**Proposition 69. Book I**. If, in a system of several bodies A, B, C, D, …, some body A attracts all the others, B, C, D, …, by accelerative forces that are inversely as the squares of the distances from the attracting body; and if another body B also attracts the rest of the bodies A, C, D, …, by forces that are inversely as the squares of the distances from the attracting body; then the absolute forces of the attracting bodies A and B will be to each other in the same ratio as the bodies [i.e., the masses] A and B themselves to which those forces belong.For, at equal distances, the accelerative attractions of all the bodies B, C, D, … toward A are equal to one another by hypothesis; and similarly, at equal distances, the accelerative attractions of all the bodies toward B are equal to one another. Moreover, at equal distances, the absolute attractive force of body A is to the absolute attractive force of body B as the accelerative attraction of all the bodies toward A is to the accelerative attraction of all the bodies toward B at equal distances; and the accelerative attraction of body B toward A is also in the same proportion to the accelerative attraction of body A toward B. However, the accelerative attraction of body B toward A is to the accelerative attraction of body A toward B as the mass of body A is to the mass of body B, because the motive forces—which (by defs. 2, 7, and 8) are as the accelerative forces and the attracted bodies jointly—are in this case (by the third law of motion) equal to each other. Therefore the absolute attractive force of body A is to the absolute attractive force of body B as the mass of body A is to the mass of body B. Q.E.D.- p. 194
**Proposition 75, Corollary 2. Book 1**. The same is true when the attracted sphere also attracts. For its individual points will attract the individual points of the other with the same force by which they are in turn attracted by them; and thus, since in every attraction the attracting point is as much urged (by law 3) as the attracted point, the force of the mutual attraction will be duplicated, the proportions remaining the same.- p. 239
**Section 1, Scholium. Book 2**. For by the action of a swifter body, a motion that is greater in proportion to that greater velocity is communicated to a given quantity of the medium in a smaller time; and thus in an equal time, because a greater quantity of the medium is disturbed, a greater motion is communicated in proportion to the square of the velocity, and (by the second and third laws of motion) the resistance is as the motion communicated. Let us see, therefore, what kinds of motions arise from this law of resistance.- p. 283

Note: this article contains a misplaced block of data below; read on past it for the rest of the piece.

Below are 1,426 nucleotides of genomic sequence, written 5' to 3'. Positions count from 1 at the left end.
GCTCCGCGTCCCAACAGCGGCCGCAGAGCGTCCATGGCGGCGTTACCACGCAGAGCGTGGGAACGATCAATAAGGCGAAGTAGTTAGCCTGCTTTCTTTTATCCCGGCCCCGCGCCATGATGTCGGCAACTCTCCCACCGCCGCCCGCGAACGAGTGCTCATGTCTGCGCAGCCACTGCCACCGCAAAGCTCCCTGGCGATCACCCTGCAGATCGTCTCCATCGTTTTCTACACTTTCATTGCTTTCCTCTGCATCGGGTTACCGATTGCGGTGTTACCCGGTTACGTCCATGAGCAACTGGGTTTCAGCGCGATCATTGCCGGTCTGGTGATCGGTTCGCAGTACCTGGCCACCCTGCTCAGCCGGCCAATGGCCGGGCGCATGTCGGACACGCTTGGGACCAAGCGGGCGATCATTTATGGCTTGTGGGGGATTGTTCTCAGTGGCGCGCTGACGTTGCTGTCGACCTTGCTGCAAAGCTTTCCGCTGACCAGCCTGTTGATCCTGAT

**Section 5, Case 3. Book 2**. I say furthermore that there is equal pressure on different spherical parts. For contiguous spherical parts press one another equally in the point of contact, by the third law of motion. However, by case 2, they are also pressed on all sides by the same force. Therefore any two noncontiguous spherical parts will be pressed by the same force, since an intermediate spherical part can touch both. Q.E.D.- p. 283
**Section 5, Case 4. Book 2**. I say also that all the parts of the fluid are equally pressed on every side. For any two parts can be touched by spherical parts in any points, and there they press those spherical parts equally, by case 3, and in turn are equally pressed by them, by the third law of motion. Q.E.D.- p. 322
**Section 7. Corollay 5. Book 2**. Additionally, since similar, equal, and equally swift bodies, in mediums which have the same density and whose particles do not recede from one another, impinge upon an equal quantity of matter in equal times (whether the particles are more and smaller or fewer and larger) and impress upon it an equal quantity of motion and in turn (by the third law of motion) undergo an equal reaction from it (that is, are equally resisted), it is manifest also that in elastic fluids of the same density, when the bodies move very swiftly, the resistances they encounter are very nearly equal, whether those fluids consist of coarser particles or are made of the most subtle particles of all. The resistance to projectiles moving very quickly is not much diminished as a result of the subtlety of the medium.- p. 341
**Section 7, Lemma 6. Book 2**. With the same suppositions, these bodies are equally urged by the water flowing through the channel. This is evident by lem. 5 and the third law of motion. Of course, the water and the bodies act equally upon one another.- p. 357